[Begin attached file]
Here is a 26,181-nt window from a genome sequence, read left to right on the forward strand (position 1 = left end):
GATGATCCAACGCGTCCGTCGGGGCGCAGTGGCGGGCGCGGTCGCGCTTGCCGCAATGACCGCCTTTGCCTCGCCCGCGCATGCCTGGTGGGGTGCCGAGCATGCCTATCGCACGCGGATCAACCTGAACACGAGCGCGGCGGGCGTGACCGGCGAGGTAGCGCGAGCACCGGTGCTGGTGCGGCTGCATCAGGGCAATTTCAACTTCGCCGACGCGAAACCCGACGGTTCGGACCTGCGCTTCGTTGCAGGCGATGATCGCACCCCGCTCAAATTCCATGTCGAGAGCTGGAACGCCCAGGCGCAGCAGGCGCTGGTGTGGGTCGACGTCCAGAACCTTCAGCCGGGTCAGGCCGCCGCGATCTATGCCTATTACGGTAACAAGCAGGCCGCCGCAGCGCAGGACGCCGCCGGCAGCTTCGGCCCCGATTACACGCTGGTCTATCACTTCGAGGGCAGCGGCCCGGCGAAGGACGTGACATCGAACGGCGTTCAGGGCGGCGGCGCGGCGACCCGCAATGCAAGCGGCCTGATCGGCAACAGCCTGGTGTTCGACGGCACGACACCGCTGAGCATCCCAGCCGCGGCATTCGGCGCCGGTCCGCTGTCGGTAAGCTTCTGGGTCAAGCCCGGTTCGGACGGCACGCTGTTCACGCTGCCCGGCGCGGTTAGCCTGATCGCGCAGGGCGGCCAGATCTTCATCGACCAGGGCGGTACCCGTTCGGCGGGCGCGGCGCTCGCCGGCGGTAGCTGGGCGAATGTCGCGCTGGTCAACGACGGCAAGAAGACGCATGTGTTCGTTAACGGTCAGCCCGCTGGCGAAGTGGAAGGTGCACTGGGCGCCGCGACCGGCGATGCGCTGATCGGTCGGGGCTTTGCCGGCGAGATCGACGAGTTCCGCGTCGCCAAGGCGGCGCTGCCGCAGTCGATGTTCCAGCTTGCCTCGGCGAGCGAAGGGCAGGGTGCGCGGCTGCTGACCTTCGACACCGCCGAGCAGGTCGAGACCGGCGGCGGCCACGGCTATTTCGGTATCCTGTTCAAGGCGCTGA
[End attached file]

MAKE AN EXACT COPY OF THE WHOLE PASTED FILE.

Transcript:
Here is a 26,181-nt window from a genome sequence, read left to right on the forward strand (position 1 = left end):
GATGATCCAACGCGTCCGTCGGGGCGCAGTGGCGGGCGCGGTCGCGCTTGCCGCAATGACCGCCTTTGCCTCGCCCGCGCATGCCTGGTGGGGTGCCGAGCATGCCTATCGCACGCGGATCAACCTGAACACGAGCGCGGCGGGCGTGACCGGCGAGGTAGCGCGAGCACCGGTGCTGGTGCGGCTGCATCAGGGCAATTTCAACTTCGCCGACGCGAAACCCGACGGTTCGGACCTGCGCTTCGTTGCAGGCGATGATCGCACCCCGCTCAAATTCCATGTCGAGAGCTGGAACGCCCAGGCGCAGCAGGCGCTGGTGTGGGTCGACGTCCAGAACCTTCAGCCGGGTCAGGCCGCCGCGATCTATGCCTATTACGGTAACAAGCAGGCCGCCGCAGCGCAGGACGCCGCCGGCAGCTTCGGCCCCGATTACACGCTGGTCTATCACTTCGAGGGCAGCGGCCCGGCGAAGGACGTGACATCGAACGGCGTTCAGGGCGGCGGCGCGGCGACCCGCAATGCAAGCGGCCTGATCGGCAACAGCCTGGTGTTCGACGGCACGACACCGCTGAGCATCCCAGCCGCGGCATTCGGCGCCGGTCCGCTGTCGGTAAGCTTCTGGGTCAAGCCCGGTTCGGACGGCACGCTGTTCACGCTGCCCGGCGCGGTTAGCCTGATCGCGCAGGGCGGCCAGATCTTCATCGACCAGGGCGGTACCCGTTCGGCGGGCGCGGCGCTCGCCGGCGGTAGCTGGGCGAATGTCGCGCTGGTCAACGACGGCAAGAAGACGCATGTGTTCGTTAACGGTCAGCCCGCTGGCGAAGTGGAAGGTGCACTGGGCGCCGCGACCGGCGATGCGCTGATCGGTCGGGGCTTTGCCGGCGAGATCGACGAGTTCCGCGTCGCCAAGGCGGCGCTGCCGCAGTCGATGTTCCAGCTTGCCTCGGCGAGCGAAGGGCAGGGTGCGCGGCTGCTGACCTTCGACACCGCCGAGCAGGTCGAGACCGGCGGCGGCCACGGCTATTTCGGTATCCTGTTCAAGGCGCTGA